That boring 100ml airport liquid rule is finally going to change

A man holding a transparent bag containing toiletries, in preparation for airport security restrictions, where liquid items must be separated and visible.

A man holding a transparent bag containing toiletries, in preparation for airport security restrictions, where liquid items must be separated and visible.

In what will be good news for anyone who had to throw away a bottle of moisturizer at the airport because they couldn’t get through airport security, the UK government has confirmed that those pesky liquid rules should be relaxed.

But not before June 2024.

The move means passengers at most major UK airports will be able to carry liquids in containers of up to two liters in what will be the biggest relaxation of air safety regulations in decades. To put things into perspective, the current limit is 100ml.

Travelers will also no longer need to carry containers in clear plastic bags or remove tablets and laptops from carry-on baggage at checkpoints.

The Department for Transport said major airports will be required to install new technology that gives security staff more detailed images of what is in passengers’ luggage.

He will table new legislation around the changes in parliament on Thursday.

Current airport security rules were introduced in 2006 following a foiled terrorist plot to bomb planes flying from London to the United States with homemade liquid bombs.

Travelers who do not comply with them are one of the main causes of delays at airport security.

Transport Secretary Mark Harper said: ‘Tiny toiletries have become a staple of airport security checkpoints, but that’s all about to change.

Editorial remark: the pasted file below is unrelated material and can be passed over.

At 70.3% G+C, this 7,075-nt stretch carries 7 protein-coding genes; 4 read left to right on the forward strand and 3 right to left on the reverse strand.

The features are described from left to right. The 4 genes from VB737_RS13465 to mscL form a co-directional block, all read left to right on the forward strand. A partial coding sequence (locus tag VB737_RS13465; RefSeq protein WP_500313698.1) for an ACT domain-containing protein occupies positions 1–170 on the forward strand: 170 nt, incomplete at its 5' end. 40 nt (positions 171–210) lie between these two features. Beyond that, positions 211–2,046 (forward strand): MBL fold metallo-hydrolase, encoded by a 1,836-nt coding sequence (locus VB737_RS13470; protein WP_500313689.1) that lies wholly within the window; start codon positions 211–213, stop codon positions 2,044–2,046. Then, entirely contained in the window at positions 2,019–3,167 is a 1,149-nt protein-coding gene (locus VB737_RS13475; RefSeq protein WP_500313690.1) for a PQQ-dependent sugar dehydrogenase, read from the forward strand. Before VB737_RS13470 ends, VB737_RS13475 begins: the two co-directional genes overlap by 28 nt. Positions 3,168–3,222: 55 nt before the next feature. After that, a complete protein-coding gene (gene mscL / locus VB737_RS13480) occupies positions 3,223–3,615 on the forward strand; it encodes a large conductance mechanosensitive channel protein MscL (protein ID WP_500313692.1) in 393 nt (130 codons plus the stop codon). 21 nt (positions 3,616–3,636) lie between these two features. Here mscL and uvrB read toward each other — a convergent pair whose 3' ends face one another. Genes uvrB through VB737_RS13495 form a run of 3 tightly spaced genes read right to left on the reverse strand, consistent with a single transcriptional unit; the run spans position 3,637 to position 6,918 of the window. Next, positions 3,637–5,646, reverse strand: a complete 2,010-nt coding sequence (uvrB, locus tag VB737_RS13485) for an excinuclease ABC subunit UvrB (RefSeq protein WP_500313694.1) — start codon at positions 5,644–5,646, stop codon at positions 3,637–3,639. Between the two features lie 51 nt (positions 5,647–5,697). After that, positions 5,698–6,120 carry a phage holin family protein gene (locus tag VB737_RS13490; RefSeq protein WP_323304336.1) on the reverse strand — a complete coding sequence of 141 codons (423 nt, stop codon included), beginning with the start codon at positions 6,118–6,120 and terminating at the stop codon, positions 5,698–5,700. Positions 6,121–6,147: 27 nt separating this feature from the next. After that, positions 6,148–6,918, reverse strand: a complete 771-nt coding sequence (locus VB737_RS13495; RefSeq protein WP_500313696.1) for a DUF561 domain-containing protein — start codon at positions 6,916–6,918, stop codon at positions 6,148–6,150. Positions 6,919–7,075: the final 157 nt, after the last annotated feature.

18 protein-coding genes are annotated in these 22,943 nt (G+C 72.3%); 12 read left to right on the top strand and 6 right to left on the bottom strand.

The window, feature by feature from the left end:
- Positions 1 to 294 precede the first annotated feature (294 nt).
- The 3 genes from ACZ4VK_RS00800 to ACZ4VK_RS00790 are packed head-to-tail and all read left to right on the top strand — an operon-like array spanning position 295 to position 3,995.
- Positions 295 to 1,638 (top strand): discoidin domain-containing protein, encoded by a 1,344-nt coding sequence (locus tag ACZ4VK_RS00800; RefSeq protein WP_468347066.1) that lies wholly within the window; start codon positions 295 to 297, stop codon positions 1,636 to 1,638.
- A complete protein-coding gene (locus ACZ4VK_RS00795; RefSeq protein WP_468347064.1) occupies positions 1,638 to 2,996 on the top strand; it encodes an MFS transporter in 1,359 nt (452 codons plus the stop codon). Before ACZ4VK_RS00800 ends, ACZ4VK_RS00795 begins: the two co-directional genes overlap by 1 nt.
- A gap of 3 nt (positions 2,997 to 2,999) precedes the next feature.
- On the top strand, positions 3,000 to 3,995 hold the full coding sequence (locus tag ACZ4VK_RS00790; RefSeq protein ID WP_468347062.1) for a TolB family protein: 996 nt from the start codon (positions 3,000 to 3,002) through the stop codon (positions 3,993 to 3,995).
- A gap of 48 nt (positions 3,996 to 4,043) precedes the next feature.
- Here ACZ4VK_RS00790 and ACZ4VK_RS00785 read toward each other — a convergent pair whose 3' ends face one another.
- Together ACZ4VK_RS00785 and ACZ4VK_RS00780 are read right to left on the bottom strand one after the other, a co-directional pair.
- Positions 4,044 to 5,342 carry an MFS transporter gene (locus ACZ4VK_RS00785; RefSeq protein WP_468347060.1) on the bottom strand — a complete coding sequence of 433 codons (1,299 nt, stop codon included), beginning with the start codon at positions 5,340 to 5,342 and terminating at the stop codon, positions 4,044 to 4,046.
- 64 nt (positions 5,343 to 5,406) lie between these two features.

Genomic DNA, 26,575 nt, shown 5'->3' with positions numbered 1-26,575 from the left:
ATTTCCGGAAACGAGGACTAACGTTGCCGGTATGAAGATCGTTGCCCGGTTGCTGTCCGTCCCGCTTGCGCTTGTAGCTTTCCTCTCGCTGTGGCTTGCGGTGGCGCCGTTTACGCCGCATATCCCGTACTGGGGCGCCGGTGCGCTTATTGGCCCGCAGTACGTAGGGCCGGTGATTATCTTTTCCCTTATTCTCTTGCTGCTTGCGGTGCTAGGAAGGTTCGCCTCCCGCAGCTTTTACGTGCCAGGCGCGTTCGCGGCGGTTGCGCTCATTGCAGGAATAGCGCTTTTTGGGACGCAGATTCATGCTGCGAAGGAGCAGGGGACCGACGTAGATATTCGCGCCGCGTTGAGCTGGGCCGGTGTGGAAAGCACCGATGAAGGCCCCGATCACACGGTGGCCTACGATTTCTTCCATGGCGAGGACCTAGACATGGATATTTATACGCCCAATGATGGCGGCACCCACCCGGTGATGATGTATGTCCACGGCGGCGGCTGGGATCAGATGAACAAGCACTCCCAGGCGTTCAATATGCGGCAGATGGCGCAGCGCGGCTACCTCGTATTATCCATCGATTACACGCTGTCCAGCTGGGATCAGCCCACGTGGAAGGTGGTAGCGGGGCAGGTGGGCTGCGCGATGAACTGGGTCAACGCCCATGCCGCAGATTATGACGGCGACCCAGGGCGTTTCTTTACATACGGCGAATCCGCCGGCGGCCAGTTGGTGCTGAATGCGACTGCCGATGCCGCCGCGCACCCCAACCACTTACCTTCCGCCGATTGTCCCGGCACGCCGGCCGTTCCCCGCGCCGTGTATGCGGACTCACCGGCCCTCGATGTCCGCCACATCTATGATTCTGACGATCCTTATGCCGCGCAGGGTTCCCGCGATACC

“Streamlining airport carry-on baggage rules while improving security.”

He said that by 2024, major UK airports will have the latest security technology, “reducing waiting times, improving the passenger experience and, above all, detecting potential threats”.

Until then, passengers “must continue to follow existing rules and check before travelling”, he added.

The June 2024 deadline is introduced after several airport trials that began in 2018.

CT scanners create a 3D image of what is inside passengers’ luggage. It is already in use at foreign airports such as Schiphol in Amsterdam and several in the United States.

Christopher Snelling, Policy Director of the Airport Operators Association, said: “This investment in next-generation security by UK airport operators will be a major step forward for UK air travel, equaling the best in its class in the world.

“It will make traveling through UK airports easier and air travel itself more enjoyable.”

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